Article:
The day that you head off to college is a moment that every teenager looks forward to. College offers you a chance to reinvent yourself, to explore the world with the freedom that you have always wanted. It is considered the best time in a lot of people’s lives, and for good reason.
However, moving away to a new town on your own is a big step. Therefore, it is not unusual to experience a few challenges when making the transition from family life to college life. These challenges are quite common, though, which means that you are certain to find someone else that can help you through these difficult times. As such, read on to find out about the most common challenges that you may face when attending college for the first time.
While college can provide you with a new sense of freedom, let’s not forget why you are there in the first place. Students who attend college are doing so to earn a Bachelor’s degree, an achievement that should help them find a job in their chosen field of study. As such, you will have to study hard to come out the other side with a diploma.
The main problem that many new college students face is that there is a big leap in difficulty between high school academia and college academia. This difficulty spike can intimidate some students, and many will achieve lower grades than they are used to for the first few weeks.
College professors expect this dip in performance; however. In fact, many professors will grade on a curve until such a time when everyone is through the adjustment period. The important thing to note is that you should not let these initial disappointments get the better of you. Learn from your mistakes and try to adjust your study patterns accordingly to reflect this jump in academic performance and you will catch up in no time. College is supposed to help you adapt to new challenges, after all.
Adapting To Social Changes
It is unlikely that any of your high school peers will join you at your chosen college, and that can put a strain on your previous relationships. College is a time of great change and making the appropriate adjustments takes a great effort. Therefore, you shouldn’t feel neglected if you do not hear from your old friends for a while. They are trying to adapt to their new lives just as you are, so they may be distracted for some time.
On the other hand, you are having to interact with an entirely new group of peers. Try to remember that every new face that you meet is going through the exact same thing as you are, and you may feel less pressure moving forward. Making friends takes time, so be patient and you will find that your social calendar soon fills up.
Depression is a mental illness that is common among young people. Add on top of this the fact that studies show that almost 44% of college students experience depression at some point during their academic career, and you can see why this is a common problem among new college attendees. You will have to contend with a lot of change in your first few months away, so it is perfectly natural to feel lost or experience low moods.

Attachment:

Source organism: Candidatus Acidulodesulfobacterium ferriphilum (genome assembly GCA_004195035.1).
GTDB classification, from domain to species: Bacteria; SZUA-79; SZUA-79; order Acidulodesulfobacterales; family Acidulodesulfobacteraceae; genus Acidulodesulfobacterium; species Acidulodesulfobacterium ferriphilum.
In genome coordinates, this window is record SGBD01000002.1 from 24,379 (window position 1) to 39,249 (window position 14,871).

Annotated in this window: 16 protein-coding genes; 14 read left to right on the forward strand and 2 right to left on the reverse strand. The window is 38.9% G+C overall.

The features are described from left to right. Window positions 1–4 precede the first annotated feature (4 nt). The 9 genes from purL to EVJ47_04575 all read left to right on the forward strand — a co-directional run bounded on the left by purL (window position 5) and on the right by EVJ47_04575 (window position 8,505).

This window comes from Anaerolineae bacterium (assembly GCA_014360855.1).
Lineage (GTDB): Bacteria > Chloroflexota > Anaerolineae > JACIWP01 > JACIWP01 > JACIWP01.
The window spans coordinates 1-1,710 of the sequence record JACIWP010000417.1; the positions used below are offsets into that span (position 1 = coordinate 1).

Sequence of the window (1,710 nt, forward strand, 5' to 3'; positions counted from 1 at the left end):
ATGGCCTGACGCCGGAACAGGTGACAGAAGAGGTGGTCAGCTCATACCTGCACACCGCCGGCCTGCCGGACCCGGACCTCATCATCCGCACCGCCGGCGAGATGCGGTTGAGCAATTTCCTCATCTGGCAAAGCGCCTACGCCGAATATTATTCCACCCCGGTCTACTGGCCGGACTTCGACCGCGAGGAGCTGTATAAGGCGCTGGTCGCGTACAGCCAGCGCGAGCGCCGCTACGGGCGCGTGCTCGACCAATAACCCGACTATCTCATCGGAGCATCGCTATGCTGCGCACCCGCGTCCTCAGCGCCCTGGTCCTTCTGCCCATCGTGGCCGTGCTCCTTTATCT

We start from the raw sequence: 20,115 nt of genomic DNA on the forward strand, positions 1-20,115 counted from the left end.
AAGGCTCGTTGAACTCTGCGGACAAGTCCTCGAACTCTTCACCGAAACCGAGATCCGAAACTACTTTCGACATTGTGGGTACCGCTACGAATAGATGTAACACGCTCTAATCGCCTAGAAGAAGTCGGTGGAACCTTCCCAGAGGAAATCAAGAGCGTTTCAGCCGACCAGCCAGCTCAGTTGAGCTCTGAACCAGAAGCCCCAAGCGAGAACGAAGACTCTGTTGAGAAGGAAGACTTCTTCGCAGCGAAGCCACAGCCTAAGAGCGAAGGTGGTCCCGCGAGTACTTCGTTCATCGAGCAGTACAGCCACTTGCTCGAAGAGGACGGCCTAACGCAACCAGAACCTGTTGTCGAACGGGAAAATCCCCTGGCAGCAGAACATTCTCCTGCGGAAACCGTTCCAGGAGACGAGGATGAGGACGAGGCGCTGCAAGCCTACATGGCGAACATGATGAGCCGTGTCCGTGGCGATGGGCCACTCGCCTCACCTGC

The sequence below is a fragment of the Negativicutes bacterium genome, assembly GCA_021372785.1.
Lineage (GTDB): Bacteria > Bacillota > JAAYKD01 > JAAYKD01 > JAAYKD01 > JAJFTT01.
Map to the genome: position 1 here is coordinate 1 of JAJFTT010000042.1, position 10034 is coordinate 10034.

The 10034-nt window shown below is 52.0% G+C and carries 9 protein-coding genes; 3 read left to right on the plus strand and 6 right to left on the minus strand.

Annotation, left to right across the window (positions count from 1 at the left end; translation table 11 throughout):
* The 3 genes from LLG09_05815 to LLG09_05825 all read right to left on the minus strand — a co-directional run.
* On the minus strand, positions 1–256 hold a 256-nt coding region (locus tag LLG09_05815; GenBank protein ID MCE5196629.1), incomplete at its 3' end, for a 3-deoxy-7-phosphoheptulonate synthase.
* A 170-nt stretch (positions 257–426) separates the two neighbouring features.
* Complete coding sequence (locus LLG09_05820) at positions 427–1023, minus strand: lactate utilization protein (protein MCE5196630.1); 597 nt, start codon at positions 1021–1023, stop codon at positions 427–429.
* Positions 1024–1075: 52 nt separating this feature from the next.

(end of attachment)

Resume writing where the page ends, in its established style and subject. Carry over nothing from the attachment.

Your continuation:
The most important thing to do in this case is acknowledge these feelings, especially if you have never experienced them before. Help is out there, and it can present itself in many different forms. It may be that you need to talk to a friend, a professional on campus, or seek out self-care tips for college students at Talkiatry. Also, try and remember that these feelings are only temporary. You will soon feel like yourself again once you recognize what has caused this shift in mood.
Another aspect of college life that you should always be honest with yourself about is your financial situation. A college is a place full of new opportunities; unfortunately, these opportunities cost money. What’s more, this might be the first time that you have had to budget for yourself, a task that only gets easier with experience.
That is why you may benefit from taking things slowly throughout your first semester. Use this time to gauge how much money you have to spend on essentials while holding back on more frivolous spending. This approach keeps you fully stocked on the things you need and paints an accurate picture of how much money you have access to for your leisure. You can learn to budget properly this way and figure out whether your finances need to be subsidized by a job or other means.
While it is true that this is your first time living away from home, you aren’t necessarily going to be living alone at college. It is common for most first-year students to share a dorm with a roommate, and this individual is randomly assigned to them by the college admissions team. Your first college roommate has come from a completely different walk of life, and they have their own routines and values. As such, disagreements are bound to occur.
Again, you should always try and remember that those around you are probably just as unsure as you are about their new surroundings, so cut your roommate some slack in certain areas. Conflict is a common part of human life, so try and keep your roommate’s disagreements in perspective. If things start to get particularly heated, remove yourself from the situation and give each other space. Also, remember that you can always request to move dorms if all else fails. Everyone wants to get along, so make sure that you are doing your best to allow this to happen.
A big part of the college experience is discovering new things about the real world. As such, you are bound to be confronted with several problems when you first attend, but overcoming these challenges is all part of the fun.